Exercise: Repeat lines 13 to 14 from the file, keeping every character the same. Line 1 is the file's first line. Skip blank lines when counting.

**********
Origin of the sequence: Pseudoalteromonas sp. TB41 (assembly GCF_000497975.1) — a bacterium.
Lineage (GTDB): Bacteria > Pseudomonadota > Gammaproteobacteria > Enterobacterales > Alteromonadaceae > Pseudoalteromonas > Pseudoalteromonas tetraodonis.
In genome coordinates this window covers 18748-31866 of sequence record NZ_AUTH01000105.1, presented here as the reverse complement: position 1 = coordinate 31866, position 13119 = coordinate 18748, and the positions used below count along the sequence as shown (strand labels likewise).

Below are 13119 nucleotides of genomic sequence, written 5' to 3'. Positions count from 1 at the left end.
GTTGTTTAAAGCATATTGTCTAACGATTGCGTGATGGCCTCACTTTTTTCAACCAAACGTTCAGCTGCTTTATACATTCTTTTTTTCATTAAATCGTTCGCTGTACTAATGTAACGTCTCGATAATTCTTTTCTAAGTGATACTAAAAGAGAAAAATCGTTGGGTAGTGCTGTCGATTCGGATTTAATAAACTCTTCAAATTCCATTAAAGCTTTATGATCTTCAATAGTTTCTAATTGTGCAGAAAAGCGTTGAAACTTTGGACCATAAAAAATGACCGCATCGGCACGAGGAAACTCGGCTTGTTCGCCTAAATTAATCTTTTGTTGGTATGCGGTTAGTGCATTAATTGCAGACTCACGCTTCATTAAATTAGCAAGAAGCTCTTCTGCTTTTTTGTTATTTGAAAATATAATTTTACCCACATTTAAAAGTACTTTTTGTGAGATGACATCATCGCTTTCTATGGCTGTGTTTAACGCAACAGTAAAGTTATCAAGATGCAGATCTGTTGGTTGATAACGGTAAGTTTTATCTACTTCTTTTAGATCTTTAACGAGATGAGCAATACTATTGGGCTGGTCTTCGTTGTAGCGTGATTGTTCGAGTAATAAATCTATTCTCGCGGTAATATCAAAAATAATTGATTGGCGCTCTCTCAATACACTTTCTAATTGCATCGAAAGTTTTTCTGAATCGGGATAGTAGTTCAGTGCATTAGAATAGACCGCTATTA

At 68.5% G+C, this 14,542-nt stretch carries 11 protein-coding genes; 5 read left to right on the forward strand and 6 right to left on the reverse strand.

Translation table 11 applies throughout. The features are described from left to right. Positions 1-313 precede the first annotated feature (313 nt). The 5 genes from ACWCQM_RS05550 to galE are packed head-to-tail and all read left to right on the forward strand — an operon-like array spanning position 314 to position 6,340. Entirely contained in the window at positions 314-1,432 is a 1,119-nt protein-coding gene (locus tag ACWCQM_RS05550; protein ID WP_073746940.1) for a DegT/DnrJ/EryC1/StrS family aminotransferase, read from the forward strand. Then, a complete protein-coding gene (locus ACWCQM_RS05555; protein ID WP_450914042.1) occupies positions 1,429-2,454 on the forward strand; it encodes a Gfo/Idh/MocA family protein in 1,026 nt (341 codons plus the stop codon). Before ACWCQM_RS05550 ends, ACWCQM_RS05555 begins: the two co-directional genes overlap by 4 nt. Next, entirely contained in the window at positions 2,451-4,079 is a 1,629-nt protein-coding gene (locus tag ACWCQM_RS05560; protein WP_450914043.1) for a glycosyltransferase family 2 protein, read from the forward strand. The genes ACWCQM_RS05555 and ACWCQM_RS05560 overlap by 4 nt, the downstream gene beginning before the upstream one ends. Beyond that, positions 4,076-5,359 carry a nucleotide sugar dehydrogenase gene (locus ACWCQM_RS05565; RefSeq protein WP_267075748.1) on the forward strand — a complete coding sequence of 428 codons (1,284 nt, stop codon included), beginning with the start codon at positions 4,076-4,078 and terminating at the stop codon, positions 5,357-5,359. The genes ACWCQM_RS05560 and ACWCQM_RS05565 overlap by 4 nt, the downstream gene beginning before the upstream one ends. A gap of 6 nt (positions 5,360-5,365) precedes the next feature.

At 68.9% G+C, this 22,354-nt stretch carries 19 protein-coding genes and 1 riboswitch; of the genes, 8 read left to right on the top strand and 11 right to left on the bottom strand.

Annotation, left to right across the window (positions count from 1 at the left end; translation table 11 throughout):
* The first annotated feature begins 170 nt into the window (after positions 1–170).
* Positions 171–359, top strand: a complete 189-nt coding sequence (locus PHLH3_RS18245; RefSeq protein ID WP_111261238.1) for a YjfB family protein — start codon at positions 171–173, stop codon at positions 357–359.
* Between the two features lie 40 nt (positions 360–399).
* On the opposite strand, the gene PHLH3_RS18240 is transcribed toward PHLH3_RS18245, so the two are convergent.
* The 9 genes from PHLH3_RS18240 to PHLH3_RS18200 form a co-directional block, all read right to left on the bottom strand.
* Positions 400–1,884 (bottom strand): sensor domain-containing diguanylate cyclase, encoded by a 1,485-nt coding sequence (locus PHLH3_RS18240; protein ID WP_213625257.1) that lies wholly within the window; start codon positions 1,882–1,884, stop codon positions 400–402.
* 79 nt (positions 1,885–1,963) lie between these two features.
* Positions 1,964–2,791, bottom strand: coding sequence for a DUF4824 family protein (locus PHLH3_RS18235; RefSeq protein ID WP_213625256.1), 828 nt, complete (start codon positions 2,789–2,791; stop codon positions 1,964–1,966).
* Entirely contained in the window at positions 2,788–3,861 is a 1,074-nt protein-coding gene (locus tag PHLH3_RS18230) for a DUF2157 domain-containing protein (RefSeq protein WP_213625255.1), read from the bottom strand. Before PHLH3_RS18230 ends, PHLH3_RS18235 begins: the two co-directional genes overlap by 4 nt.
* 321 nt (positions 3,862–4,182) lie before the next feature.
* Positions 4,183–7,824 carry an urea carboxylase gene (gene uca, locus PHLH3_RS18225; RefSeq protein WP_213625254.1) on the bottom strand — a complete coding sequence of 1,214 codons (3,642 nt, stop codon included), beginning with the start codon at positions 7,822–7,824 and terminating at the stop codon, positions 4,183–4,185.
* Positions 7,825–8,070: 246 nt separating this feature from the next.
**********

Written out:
* On the opposite strand, the gene PHLH3_RS18240 is transcribed toward PHLH3_RS18245, so the two are convergent.
* The 9 genes from PHLH3_RS18240 to PHLH3_RS18200 form a co-directional block, all read right to left on the bottom strand.